News Corp rolled out a paywall at two of its major UK papers. It's not going well. The New York Times is scheduled to roll out its own paywall in January. Should anyone there be having second thoughts?
Rupert Murdoch, of course, can afford to absorb short-term losses in his newspaper properties. He's famous for it, actually. But Techdirt points out two ongoing drawbacks of the paywalls at the Times UK: one, advertisers are fleeing the paper as its online traffic plummets; and two, its reporters are being passed over for those at other papers by sources who want to get their stories out more widely.
Those are both serious problems that could persist long-term in the coming online media universe, where major generators of original content will mostly have paywalls, and the meta-media of bloggers and aggregators will mostly remain free. In a speech yesterday, NYT chairman Arthur Sulzberger gave no indication that the paper was anything other than full speed ahead on its upcoming paywall, though he did say "If we discover that we've tried something that's not working, we could change it." And in a comment that perked up the ears of futurists, he added, "we will stop printing the New York Times sometime in the future, date TBD."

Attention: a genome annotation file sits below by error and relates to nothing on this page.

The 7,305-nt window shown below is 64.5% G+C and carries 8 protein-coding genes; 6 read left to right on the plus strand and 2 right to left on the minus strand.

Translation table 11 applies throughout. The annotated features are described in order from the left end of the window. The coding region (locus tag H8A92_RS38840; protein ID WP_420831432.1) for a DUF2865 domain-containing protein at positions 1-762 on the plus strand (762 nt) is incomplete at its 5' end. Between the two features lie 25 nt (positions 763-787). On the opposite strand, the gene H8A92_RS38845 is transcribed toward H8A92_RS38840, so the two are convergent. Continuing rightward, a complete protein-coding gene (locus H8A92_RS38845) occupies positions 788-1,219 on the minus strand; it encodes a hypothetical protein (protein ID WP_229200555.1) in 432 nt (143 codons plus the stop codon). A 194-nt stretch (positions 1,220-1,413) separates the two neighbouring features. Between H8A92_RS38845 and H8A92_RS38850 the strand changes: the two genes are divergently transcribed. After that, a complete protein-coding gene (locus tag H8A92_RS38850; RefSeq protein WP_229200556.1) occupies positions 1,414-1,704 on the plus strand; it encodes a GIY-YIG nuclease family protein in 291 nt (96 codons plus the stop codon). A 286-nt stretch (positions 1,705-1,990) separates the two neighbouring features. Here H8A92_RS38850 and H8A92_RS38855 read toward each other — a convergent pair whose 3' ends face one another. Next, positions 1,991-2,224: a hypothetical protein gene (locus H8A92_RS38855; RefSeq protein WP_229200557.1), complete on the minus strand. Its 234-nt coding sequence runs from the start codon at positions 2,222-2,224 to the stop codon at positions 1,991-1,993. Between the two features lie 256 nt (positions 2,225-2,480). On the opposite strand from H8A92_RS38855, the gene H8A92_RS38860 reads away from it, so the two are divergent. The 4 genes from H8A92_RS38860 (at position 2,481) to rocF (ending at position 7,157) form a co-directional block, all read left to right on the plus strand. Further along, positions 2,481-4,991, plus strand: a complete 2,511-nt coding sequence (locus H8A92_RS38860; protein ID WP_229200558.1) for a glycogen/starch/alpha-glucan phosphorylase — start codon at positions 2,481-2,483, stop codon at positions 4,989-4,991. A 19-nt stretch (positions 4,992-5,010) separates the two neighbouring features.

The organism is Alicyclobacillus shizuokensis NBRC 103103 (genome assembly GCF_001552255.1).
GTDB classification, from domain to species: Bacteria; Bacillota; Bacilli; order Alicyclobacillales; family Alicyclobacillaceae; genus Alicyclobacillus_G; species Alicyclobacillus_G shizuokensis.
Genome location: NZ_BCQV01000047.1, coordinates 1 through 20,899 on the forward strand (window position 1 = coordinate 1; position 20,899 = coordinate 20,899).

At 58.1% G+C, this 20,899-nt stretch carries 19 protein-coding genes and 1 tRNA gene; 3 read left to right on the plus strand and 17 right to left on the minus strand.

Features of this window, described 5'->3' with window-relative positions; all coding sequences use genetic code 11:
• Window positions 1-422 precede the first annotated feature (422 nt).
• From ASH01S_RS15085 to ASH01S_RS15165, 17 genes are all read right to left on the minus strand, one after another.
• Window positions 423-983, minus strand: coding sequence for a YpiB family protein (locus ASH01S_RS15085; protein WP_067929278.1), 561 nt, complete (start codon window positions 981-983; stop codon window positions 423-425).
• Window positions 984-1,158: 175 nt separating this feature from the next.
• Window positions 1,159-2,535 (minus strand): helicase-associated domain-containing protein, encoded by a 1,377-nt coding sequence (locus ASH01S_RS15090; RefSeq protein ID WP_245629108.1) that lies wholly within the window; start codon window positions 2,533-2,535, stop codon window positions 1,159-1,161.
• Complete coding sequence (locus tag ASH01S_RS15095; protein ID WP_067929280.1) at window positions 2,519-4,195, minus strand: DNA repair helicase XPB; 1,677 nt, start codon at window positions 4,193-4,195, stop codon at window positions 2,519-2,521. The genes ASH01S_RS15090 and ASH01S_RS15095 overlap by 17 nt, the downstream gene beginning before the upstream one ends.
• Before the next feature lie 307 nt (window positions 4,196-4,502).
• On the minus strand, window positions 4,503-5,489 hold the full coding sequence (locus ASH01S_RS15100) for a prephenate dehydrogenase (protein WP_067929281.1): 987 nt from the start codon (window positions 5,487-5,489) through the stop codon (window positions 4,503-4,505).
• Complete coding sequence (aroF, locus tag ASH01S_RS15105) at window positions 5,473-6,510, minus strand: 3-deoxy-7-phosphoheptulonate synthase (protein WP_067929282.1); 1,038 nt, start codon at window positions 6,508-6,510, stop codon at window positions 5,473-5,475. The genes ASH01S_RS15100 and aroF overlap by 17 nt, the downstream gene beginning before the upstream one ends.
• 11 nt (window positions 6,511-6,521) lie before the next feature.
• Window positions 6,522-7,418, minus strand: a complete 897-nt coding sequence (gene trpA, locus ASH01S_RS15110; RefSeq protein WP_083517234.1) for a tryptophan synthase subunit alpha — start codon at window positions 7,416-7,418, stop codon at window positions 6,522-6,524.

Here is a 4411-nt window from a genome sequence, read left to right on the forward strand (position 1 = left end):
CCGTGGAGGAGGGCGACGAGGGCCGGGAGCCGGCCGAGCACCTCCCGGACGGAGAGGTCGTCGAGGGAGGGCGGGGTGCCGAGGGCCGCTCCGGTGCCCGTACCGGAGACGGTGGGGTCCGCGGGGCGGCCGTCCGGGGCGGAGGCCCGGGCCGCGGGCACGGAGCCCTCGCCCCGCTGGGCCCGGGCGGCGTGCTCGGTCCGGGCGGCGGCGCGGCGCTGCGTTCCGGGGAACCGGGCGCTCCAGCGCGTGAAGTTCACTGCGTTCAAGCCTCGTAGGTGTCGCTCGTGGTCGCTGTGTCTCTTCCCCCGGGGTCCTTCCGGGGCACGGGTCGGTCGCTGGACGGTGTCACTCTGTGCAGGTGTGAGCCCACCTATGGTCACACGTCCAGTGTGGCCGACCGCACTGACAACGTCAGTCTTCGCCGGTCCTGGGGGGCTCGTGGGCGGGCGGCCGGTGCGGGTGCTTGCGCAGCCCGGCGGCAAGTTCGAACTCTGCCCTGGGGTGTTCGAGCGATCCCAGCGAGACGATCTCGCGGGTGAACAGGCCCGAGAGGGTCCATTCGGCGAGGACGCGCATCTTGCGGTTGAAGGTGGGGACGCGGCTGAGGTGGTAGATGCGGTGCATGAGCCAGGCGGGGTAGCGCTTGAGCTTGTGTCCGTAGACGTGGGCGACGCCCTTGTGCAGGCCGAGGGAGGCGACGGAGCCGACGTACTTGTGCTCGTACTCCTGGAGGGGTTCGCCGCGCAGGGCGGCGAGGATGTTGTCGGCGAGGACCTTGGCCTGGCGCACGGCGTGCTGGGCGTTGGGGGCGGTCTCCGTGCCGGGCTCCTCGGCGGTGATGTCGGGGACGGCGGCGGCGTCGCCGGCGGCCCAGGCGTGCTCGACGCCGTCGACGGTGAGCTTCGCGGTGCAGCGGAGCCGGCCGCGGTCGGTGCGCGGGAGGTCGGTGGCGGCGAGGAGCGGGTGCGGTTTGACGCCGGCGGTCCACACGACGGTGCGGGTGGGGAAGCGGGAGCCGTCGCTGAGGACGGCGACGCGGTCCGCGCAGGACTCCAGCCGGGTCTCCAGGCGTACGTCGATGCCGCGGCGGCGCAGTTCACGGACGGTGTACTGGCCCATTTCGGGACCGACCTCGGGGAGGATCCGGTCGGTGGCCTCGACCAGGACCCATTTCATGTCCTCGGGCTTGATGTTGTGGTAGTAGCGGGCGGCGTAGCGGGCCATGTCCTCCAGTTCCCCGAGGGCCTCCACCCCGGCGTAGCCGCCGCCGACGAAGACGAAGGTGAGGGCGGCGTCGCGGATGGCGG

That shouldn't surprise anyone, though. Of course the New York Times will stop printing at some point in the future. As will most every newspaper, because print is an outmoded technology. It might take 20 years, but it will surely happen. And when all news is online, newspapers will have to charge for online news. It's quite simple. Online advertising can generate enough revenue to support an operation like Gawker Media, but not an operation like the New York Times. The great newspapers will surely shrink their staffs and become more efficient, but ultimately, expensive enterprise journalism requires paying subscribers.
The debate over fair use will be messy, but it will be settled eventually. Both sides—those first-line journalism operations who write up the news, and those second-line web operations that aggregate, parse, discuss, and promote that news—know that they need each other. Some fair agreement for the sharing of content and revenue will come to pass, one in which the details will ultimately be hammered out in response to how dire the financial straits of newspapers and their ilk becomes. It's not a make-or-break situation at the moment, but eventually it will be untenable to give everything away online for free. All this is just to say: paywalls are coming. Yes, they're a risk—especially for the early adopters—but better to give it a shot now and tweak it until it's right than to wait until the situation grows even more alarming. (Assuming the quality is there. For the bad newspapers throwing up paywalls, all hope is lost).